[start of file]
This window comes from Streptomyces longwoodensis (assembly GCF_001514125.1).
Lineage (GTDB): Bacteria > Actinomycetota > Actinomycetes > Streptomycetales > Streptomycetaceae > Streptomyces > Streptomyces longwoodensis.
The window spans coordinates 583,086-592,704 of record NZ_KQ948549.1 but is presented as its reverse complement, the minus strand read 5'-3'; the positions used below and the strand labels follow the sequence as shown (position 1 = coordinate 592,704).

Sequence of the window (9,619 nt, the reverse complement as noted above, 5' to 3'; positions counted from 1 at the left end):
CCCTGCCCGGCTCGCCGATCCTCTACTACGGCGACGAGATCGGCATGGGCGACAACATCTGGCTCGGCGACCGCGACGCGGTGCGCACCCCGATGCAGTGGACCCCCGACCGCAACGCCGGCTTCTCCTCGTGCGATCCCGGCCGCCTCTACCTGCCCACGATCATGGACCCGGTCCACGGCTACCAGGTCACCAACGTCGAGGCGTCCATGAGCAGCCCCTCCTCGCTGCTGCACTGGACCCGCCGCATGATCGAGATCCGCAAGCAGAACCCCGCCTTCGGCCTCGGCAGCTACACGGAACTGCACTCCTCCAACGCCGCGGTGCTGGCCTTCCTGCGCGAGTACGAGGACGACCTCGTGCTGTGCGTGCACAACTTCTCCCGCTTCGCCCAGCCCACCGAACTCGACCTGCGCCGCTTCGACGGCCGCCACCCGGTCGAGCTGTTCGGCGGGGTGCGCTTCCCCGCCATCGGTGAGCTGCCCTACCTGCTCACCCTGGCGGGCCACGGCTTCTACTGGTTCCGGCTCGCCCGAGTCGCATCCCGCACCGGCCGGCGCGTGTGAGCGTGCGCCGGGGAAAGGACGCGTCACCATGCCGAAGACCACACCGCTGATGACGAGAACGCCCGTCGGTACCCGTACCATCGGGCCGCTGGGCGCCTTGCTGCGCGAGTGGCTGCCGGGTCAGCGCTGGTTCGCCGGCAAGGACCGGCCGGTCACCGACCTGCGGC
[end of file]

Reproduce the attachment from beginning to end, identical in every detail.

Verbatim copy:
This window comes from Streptomyces longwoodensis (assembly GCF_001514125.1).
Lineage (GTDB): Bacteria > Actinomycetota > Actinomycetes > Streptomycetales > Streptomycetaceae > Streptomyces > Streptomyces longwoodensis.
The window spans coordinates 583,086-592,704 of record NZ_KQ948549.1 but is presented as its reverse complement, the minus strand read 5'-3'; the positions used below and the strand labels follow the sequence as shown (position 1 = coordinate 592,704).

Sequence of the window (9,619 nt, the reverse complement as noted above, 5' to 3'; positions counted from 1 at the left end):
CCCTGCCCGGCTCGCCGATCCTCTACTACGGCGACGAGATCGGCATGGGCGACAACATCTGGCTCGGCGACCGCGACGCGGTGCGCACCCCGATGCAGTGGACCCCCGACCGCAACGCCGGCTTCTCCTCGTGCGATCCCGGCCGCCTCTACCTGCCCACGATCATGGACCCGGTCCACGGCTACCAGGTCACCAACGTCGAGGCGTCCATGAGCAGCCCCTCCTCGCTGCTGCACTGGACCCGCCGCATGATCGAGATCCGCAAGCAGAACCCCGCCTTCGGCCTCGGCAGCTACACGGAACTGCACTCCTCCAACGCCGCGGTGCTGGCCTTCCTGCGCGAGTACGAGGACGACCTCGTGCTGTGCGTGCACAACTTCTCCCGCTTCGCCCAGCCCACCGAACTCGACCTGCGCCGCTTCGACGGCCGCCACCCGGTCGAGCTGTTCGGCGGGGTGCGCTTCCCCGCCATCGGTGAGCTGCCCTACCTGCTCACCCTGGCGGGCCACGGCTTCTACTGGTTCCGGCTCGCCCGAGTCGCATCCCGCACCGGCCGGCGCGTGTGAGCGTGCGCCGGGGAAAGGACGCGTCACCATGCCGAAGACCACACCGCTGATGACGAGAACGCCCGTCGGTACCCGTACCATCGGGCCGCTGGGCGCCTTGCTGCGCGAGTGGCTGCCGGGTCAGCGCTGGTTCGCCGGCAAGGACCGGCCGGTCACCGACCTGCGGC